People on the Move – Laurence Z. Rubenstein, MD, MPH, FACP

Share this Article


Laurence Z. Rubenstein, MD, MPH, FACP, has been inaugurated as the new president of The Gerontological
Society of America
(GSA), the nation’s largest interdisciplinary organization devoted to the field of aging. He was elected by GSA’s membership, which consists of over 5,400 researchers, educators, practitioners, and other professionals.

Rubenstein assumed this year-long position at GSA’s recent Annual Scientific Meeting in San Diego. He is the 69th person to hold the office since the Society was founded in 1945. As president, he will oversee matters of governance and strategic planning while managing the program for GSA’s 2013 Annual Scientific Meeting. He has chosen “Optimal Aging Through Research” as the theme for this conference, which will take place in New Orleans from November 20 to 24.

“GSA’s membership, staff, and volunteer leaders have propelled the growth and development of our field, yet we have much more to accomplish,” Rubenstein said. “The world needs GSA and we can continue to contribute immensely to the world’s benefit.”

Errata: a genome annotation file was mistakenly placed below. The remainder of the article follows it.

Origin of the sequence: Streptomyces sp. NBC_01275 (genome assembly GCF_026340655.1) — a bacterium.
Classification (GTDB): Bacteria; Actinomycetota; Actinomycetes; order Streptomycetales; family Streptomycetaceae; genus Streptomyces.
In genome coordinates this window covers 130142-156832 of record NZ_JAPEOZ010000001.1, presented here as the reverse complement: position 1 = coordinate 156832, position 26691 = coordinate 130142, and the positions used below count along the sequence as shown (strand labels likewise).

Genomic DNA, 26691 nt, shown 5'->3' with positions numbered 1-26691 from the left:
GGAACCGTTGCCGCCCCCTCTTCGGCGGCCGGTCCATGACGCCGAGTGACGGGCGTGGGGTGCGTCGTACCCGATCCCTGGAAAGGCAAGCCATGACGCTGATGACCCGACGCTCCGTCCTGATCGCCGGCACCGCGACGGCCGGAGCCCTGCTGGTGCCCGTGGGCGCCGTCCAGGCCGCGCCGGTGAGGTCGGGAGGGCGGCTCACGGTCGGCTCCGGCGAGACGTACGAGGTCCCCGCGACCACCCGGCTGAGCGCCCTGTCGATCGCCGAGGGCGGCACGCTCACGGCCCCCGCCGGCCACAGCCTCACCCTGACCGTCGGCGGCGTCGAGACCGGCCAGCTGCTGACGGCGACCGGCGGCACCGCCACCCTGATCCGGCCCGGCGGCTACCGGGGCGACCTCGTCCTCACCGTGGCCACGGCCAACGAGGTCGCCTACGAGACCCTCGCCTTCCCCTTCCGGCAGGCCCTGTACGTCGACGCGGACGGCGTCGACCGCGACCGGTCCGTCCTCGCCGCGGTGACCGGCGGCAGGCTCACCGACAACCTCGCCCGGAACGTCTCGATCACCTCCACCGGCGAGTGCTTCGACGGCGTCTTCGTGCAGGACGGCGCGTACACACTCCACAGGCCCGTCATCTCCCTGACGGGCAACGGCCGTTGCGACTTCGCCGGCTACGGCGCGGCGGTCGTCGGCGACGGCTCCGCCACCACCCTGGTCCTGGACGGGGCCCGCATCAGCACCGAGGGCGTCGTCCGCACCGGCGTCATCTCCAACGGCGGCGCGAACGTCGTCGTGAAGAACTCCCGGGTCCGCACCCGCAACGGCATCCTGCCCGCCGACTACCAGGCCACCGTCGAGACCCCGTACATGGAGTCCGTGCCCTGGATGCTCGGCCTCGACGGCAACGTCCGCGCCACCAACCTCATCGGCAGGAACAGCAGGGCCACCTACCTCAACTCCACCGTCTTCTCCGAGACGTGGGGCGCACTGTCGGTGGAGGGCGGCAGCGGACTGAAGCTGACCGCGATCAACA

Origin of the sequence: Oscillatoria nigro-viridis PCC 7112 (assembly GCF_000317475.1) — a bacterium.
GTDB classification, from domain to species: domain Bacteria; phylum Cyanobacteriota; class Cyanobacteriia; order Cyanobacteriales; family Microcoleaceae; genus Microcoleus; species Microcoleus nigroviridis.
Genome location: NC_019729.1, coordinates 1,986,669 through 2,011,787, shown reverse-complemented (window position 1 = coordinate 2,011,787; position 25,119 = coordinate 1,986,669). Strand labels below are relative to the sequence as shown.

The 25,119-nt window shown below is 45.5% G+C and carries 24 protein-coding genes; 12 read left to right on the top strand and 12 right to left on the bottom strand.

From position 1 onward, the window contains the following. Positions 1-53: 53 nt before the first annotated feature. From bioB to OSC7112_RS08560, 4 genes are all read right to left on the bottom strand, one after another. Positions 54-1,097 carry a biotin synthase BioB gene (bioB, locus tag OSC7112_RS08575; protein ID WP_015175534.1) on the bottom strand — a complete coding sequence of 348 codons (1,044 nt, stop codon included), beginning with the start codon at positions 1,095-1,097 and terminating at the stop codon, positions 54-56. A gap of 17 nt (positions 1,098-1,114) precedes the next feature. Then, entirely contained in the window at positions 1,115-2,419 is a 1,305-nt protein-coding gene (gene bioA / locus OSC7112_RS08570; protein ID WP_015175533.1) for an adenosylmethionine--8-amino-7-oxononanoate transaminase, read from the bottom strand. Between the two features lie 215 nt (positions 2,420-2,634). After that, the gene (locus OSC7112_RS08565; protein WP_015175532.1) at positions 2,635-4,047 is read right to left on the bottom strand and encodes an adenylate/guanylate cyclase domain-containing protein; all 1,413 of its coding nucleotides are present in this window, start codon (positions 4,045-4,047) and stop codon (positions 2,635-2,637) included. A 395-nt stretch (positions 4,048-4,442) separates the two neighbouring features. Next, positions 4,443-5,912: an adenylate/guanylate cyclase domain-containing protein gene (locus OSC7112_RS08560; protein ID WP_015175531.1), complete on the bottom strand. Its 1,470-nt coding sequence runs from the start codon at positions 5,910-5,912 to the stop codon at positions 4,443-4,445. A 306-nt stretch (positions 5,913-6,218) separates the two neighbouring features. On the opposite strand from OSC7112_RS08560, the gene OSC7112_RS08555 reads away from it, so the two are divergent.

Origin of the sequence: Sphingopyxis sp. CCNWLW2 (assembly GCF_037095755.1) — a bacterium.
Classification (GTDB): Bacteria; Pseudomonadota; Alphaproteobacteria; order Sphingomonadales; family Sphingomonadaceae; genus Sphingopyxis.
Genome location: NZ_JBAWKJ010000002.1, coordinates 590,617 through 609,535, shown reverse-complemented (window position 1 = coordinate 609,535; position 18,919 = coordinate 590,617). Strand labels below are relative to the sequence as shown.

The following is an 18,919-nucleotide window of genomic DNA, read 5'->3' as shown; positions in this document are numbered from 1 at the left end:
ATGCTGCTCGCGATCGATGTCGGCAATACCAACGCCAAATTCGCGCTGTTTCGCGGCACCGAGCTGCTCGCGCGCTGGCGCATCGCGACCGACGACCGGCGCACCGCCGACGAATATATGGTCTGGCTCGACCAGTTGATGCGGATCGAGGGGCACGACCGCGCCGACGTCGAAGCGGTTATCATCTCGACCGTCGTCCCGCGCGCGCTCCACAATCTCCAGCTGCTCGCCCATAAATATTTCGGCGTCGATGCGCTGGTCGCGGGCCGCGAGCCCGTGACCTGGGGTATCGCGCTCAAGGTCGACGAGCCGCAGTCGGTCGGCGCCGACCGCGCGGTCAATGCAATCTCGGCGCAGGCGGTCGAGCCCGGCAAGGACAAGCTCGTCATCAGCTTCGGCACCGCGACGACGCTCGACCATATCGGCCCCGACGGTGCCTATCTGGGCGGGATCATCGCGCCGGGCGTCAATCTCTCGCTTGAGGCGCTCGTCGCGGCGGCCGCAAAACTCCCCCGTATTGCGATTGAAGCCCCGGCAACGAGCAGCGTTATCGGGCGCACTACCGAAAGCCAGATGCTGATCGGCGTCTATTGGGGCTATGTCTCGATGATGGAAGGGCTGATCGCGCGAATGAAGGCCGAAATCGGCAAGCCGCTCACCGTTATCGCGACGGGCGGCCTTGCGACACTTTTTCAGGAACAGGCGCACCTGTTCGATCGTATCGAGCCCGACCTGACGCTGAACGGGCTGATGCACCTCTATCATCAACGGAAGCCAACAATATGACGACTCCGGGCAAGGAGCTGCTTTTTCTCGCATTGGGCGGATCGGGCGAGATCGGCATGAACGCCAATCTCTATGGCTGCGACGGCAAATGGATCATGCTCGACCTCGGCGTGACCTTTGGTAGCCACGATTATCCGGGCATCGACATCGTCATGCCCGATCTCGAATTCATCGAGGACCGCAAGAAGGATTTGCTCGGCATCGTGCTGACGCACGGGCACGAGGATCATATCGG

Rubenstein is a professor and the chairman of the Donald W. Reynolds Department of Geriatric Medicine of the University of Oklahoma College of Medicine. He is an active health services researcher and the author of over 330 scientific publications, and serves on editorial boards of more than 10 scientific journals. His most recent publications and research focus on preventive geriatric care, geriatric assessment technology, and the prevention and treatment of falls and instability in older people.

“We’re fortunate to have someone with Larry’s expertise guiding our organization during the next year,” said GSA Executive Director and CEO James Appleby, RPh, MPH. “We look forward to working with him to advance research, education, and practice in the field of aging.”

Rubenstein has outlined several goals for his tenure as GSA president.

“My vision for the year ahead is to work hard to help GSA continue to build on
its strengths as the leading scientific gerontology organization and enlarge
its role in influencing national policy for improving geriatric healthcare,
social services, mental health, overall quality of life, and all levels of
aging research,” he said.

Rubenstein received his medical degree from the Albert Einstein College of
Medicine in 1974. He moved to Oklahoma in 2010 after 32 years on the faculty of
the UCLA School of Medicine, where he was a professor of geriatric medicine,
director of the Geriatric Research Education and Clinical Center at the Greater
Los Angeles VA Medical Center, and a senior research consultant at the RAND
Corporation. He is board certified in internal medicine, geriatric medicine,
and preventive medicine.  He is a fellow of GSA, the American College of
Physicians, the Royal Society of Medicine, and the American Geriatrics Society.

Posted in: ProAging

Comments are closed